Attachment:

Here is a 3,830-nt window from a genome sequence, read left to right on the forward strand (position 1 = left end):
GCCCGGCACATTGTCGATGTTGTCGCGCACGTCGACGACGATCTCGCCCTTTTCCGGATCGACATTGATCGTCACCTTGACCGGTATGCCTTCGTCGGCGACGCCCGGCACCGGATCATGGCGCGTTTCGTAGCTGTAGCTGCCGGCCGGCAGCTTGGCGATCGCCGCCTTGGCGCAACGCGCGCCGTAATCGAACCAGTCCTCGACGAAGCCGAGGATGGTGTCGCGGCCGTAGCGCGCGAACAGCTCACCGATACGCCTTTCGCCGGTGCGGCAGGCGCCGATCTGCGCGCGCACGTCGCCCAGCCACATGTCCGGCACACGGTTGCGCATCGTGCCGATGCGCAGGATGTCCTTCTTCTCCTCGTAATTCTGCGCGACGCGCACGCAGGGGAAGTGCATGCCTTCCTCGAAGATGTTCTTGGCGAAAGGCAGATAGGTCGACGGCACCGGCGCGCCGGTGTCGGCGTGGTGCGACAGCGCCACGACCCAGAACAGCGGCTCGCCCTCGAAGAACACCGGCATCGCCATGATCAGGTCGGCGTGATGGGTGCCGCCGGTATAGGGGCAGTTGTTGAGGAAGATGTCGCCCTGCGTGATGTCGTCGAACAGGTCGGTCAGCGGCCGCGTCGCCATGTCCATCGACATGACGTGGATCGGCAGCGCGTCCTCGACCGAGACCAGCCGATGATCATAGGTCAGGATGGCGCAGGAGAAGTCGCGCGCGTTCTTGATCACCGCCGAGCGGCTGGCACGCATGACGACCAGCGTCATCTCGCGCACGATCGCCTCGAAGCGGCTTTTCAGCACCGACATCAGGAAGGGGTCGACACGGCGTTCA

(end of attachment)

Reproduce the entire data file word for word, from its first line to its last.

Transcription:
Here is a 3,830-nt window from a genome sequence, read left to right on the forward strand (position 1 = left end):
GCCCGGCACATTGTCGATGTTGTCGCGCACGTCGACGACGATCTCGCCCTTTTCCGGATCGACATTGATCGTCACCTTGACCGGTATGCCTTCGTCGGCGACGCCCGGCACCGGATCATGGCGCGTTTCGTAGCTGTAGCTGCCGGCCGGCAGCTTGGCGATCGCCGCCTTGGCGCAACGCGCGCCGTAATCGAACCAGTCCTCGACGAAGCCGAGGATGGTGTCGCGGCCGTAGCGCGCGAACAGCTCACCGATACGCCTTTCGCCGGTGCGGCAGGCGCCGATCTGCGCGCGCACGTCGCCCAGCCACATGTCCGGCACACGGTTGCGCATCGTGCCGATGCGCAGGATGTCCTTCTTCTCCTCGTAATTCTGCGCGACGCGCACGCAGGGGAAGTGCATGCCTTCCTCGAAGATGTTCTTGGCGAAAGGCAGATAGGTCGACGGCACCGGCGCGCCGGTGTCGGCGTGGTGCGACAGCGCCACGACCCAGAACAGCGGCTCGCCCTCGAAGAACACCGGCATCGCCATGATCAGGTCGGCGTGATGGGTGCCGCCGGTATAGGGGCAGTTGTTGAGGAAGATGTCGCCCTGCGTGATGTCGTCGAACAGGTCGGTCAGCGGCCGCGTCGCCATGTCCATCGACATGACGTGGATCGGCAGCGCGTCCTCGACCGAGACCAGCCGATGATCATAGGTCAGGATGGCGCAGGAGAAGTCGCGCGCGTTCTTGATCACCGCCGAGCGGCTGGCACGCATGACGACCAGCGTCATCTCGCGCACGATCGCCTCGAAGCGGCTTTTCAGCACCGACATCAGGAAGGGGTCGACACGGCGTTCA